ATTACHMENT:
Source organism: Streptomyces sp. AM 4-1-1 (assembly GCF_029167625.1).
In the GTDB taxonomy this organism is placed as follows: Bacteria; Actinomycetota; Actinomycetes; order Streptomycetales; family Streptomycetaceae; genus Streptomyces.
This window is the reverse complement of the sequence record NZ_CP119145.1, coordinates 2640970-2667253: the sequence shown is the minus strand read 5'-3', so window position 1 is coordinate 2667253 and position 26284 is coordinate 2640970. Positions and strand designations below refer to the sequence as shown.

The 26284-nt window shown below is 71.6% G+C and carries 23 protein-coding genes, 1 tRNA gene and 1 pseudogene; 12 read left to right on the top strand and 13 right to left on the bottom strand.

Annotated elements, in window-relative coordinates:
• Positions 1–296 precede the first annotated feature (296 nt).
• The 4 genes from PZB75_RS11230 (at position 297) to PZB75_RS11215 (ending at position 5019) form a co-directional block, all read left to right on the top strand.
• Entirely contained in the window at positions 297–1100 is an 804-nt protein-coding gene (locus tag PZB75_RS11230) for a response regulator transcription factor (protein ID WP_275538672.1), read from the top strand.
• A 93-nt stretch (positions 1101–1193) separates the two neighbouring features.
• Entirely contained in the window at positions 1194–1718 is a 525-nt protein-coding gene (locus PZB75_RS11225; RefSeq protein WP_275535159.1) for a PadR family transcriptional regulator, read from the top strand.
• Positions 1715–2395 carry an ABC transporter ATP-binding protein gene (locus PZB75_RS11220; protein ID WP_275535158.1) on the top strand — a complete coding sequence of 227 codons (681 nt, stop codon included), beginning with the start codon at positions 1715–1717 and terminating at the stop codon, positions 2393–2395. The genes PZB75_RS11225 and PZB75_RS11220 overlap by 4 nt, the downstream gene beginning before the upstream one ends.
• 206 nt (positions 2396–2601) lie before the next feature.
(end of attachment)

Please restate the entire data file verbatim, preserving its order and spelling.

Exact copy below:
Source organism: Streptomyces sp. AM 4-1-1 (assembly GCF_029167625.1).
In the GTDB taxonomy this organism is placed as follows: Bacteria; Actinomycetota; Actinomycetes; order Streptomycetales; family Streptomycetaceae; genus Streptomyces.
This window is the reverse complement of the sequence record NZ_CP119145.1, coordinates 2640970-2667253: the sequence shown is the minus strand read 5'-3', so window position 1 is coordinate 2667253 and position 26284 is coordinate 2640970. Positions and strand designations below refer to the sequence as shown.

The 26284-nt window shown below is 71.6% G+C and carries 23 protein-coding genes, 1 tRNA gene and 1 pseudogene; 12 read left to right on the top strand and 13 right to left on the bottom strand.

Annotated elements, in window-relative coordinates:
• Positions 1–296 precede the first annotated feature (296 nt).
• The 4 genes from PZB75_RS11230 (at position 297) to PZB75_RS11215 (ending at position 5019) form a co-directional block, all read left to right on the top strand.
• Entirely contained in the window at positions 297–1100 is an 804-nt protein-coding gene (locus tag PZB75_RS11230) for a response regulator transcription factor (protein ID WP_275538672.1), read from the top strand.
• A 93-nt stretch (positions 1101–1193) separates the two neighbouring features.
• Entirely contained in the window at positions 1194–1718 is a 525-nt protein-coding gene (locus PZB75_RS11225; RefSeq protein WP_275535159.1) for a PadR family transcriptional regulator, read from the top strand.
• Positions 1715–2395 carry an ABC transporter ATP-binding protein gene (locus PZB75_RS11220; protein ID WP_275535158.1) on the top strand — a complete coding sequence of 227 codons (681 nt, stop codon included), beginning with the start codon at positions 1715–1717 and terminating at the stop codon, positions 2393–2395. The genes PZB75_RS11225 and PZB75_RS11220 overlap by 4 nt, the downstream gene beginning before the upstream one ends.
• 206 nt (positions 2396–2601) lie before the next feature.